Fine-scale Genetic Structure Of Suckermouth Hypostomus Ancistroides Populations: The Importance Of Neotropical Streams For Fish Conservation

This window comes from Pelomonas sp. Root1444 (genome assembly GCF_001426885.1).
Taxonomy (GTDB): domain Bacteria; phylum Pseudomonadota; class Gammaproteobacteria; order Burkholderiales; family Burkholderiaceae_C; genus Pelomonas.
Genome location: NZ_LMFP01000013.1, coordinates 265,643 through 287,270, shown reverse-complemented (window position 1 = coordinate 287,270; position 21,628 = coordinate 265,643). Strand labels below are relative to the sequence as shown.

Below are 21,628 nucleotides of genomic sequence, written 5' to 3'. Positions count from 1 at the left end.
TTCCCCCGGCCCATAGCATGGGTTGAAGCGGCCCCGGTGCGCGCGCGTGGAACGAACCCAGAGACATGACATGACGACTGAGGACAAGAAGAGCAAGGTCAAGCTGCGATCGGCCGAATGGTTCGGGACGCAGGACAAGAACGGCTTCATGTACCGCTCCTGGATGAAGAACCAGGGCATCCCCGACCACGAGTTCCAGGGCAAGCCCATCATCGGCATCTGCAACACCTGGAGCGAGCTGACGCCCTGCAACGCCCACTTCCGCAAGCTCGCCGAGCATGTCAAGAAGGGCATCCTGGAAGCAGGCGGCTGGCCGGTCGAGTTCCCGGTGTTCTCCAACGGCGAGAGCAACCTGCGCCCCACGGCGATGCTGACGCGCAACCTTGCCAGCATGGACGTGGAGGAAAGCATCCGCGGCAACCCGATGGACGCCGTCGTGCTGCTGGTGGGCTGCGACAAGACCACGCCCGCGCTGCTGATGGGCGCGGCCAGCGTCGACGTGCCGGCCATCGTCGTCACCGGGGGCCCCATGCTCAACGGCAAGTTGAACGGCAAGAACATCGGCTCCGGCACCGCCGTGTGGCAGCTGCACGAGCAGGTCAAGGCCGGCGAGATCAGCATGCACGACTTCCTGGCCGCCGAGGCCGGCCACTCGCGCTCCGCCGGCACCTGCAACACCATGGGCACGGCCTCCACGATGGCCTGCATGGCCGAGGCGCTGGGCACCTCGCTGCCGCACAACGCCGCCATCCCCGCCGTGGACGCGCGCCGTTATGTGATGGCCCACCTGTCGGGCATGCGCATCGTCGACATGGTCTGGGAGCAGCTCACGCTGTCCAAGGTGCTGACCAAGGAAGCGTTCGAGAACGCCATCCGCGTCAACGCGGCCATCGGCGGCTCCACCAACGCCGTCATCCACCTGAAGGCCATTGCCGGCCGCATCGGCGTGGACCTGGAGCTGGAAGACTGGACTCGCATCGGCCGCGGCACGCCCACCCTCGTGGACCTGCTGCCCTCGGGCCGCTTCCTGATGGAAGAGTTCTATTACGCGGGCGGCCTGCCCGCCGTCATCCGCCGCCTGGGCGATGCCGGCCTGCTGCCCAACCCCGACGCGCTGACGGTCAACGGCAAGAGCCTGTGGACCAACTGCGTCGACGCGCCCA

In the Neotropics, freshwater streams harbour high fish diversity and are constantly threatened by anthropogenic disturbance. However, there are few studies on the genetic diversity of fish populations inhabiting these streams. We aimed to assess, based on microsatellite and mitochondrial DNA markers, the population structure and genetic diversity of the suckermouth catfish, Hypostomus ancistroides, a Neotropical species widely distributed across the Upper Paraná River Basin in South America. Twenty-five locations were sampled, distributed across 18 sites in six tributary streams and another seven sites in the main river channel. Our analyses revealed a spatial heterogeneity in genetic diversity within the basin, indicating fine-scale genetic structuring. Samples from all streams showed exclusive haplotypes and private alleles, reinforcing the importance of preserving the tributaries for the conservation of the genetic diversity of the studied populations. The fine-scale genetic structuring of H. ancistroides is probably related to the limited displacement capacity of this species.